Shared Perceptions on Upstream Factors that Influence Water and Sugar-Sweetened Beverage Consumption Among Hispanic Families in the Greater Washington, DC, Metro Area: Qualitative Results From Focus Group Discussions

Document Type

Journal Article

Publication Date



Journal of the Academy of Nutrition and Dietetics




Focus group; Hispanic; Qualitative research; SSB; Tap water


BACKGROUND: Hispanics in the United States are among those with highest consumption of sugar-sweetened beverages (SSBs) and lowest consumption of water. These dietary disparities are rooted in systemic influences that must be identified and addressed. OBJECTIVE: The study aimed to describe how Hispanic parents currently living in the greater Washington, DC, metro area and born outside of the United States, perceived upstream factors that influenced their current beverage choice. DESIGN: Six qualitative focus groups were conducted in Spanish in 2021. PARTICIPANTS/SETTING: Hispanic parents (n = 31) of children enrolled in Early Head Start in the greater Washington, DC, metro area were recruited (all women, born outside the United States, and spoke Spanish as a first language). STATISTICAL ANALYSIS: Verbatim transcripts were analyzed deductively using the Community Energy Balance Framework. RESULTS: The five key findings were: Growing up (in their countries of origin in Central America and Mexico) participants were used to drinking water, often gathered it from the source, and liked its flavor. Relatives passed down their knowledge about potabilization of water, the health benefits of drinking water, and health consequences of drinking SSBs. Growing up, prepackaged SSBs were not as accessible compared with where they now live in the United States. Participants perceived that sociocultural hospitality norms dictated that guests should be served SSBs and not water. Participants noted that messages regarding juice and water across US public health programs and policies were not aligned. CONCLUSIONS: These findings suggest there are opportunities for public health messaging and procurement of safe, palatable drinking water in lieu of SSBs and juice.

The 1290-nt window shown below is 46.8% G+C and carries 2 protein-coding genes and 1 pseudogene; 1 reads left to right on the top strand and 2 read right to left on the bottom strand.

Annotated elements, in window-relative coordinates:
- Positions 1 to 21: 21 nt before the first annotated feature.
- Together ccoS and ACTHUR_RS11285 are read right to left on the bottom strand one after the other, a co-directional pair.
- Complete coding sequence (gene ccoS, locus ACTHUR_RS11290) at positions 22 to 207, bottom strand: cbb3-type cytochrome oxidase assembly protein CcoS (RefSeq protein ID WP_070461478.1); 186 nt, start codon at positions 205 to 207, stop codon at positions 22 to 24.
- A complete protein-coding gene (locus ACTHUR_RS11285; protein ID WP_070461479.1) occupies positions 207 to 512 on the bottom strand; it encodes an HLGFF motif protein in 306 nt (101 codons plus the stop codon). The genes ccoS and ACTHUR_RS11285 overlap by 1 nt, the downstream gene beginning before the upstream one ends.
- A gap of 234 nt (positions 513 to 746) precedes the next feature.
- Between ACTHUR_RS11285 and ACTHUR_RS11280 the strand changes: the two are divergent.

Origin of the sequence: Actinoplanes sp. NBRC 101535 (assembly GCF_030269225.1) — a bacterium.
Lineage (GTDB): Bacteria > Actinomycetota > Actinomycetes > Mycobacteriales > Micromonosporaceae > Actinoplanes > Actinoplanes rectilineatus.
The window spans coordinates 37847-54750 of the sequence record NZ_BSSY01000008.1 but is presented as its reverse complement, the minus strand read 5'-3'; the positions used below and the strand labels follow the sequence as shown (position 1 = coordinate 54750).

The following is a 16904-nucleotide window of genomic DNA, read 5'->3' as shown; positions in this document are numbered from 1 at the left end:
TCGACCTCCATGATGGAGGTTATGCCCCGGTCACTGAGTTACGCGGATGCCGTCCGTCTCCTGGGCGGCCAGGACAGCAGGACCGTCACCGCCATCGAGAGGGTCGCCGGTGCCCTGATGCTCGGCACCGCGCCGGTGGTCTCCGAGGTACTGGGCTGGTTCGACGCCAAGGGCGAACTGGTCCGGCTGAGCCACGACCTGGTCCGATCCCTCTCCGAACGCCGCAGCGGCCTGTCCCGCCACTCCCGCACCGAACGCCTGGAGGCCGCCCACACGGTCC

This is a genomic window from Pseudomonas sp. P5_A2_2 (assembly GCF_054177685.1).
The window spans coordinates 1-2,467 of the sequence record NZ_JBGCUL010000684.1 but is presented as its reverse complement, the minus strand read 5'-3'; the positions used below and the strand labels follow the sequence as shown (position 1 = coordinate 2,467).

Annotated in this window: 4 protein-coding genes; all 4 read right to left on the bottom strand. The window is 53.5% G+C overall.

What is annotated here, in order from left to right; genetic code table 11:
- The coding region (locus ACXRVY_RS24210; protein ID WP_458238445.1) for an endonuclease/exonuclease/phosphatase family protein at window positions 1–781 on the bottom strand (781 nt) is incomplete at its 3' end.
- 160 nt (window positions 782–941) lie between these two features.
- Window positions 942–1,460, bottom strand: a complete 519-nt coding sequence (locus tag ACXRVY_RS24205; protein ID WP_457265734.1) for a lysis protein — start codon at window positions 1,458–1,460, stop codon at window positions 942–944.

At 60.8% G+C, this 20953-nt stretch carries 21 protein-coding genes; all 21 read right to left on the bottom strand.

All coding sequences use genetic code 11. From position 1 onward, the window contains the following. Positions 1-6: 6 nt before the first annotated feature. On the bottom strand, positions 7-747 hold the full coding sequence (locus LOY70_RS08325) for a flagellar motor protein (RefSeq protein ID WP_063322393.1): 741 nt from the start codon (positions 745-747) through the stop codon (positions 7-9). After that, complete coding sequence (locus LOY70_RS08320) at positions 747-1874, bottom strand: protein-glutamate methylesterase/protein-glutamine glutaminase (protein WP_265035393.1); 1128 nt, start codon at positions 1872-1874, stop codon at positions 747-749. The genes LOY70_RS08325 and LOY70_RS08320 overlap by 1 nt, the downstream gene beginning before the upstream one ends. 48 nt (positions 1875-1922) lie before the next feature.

Global Health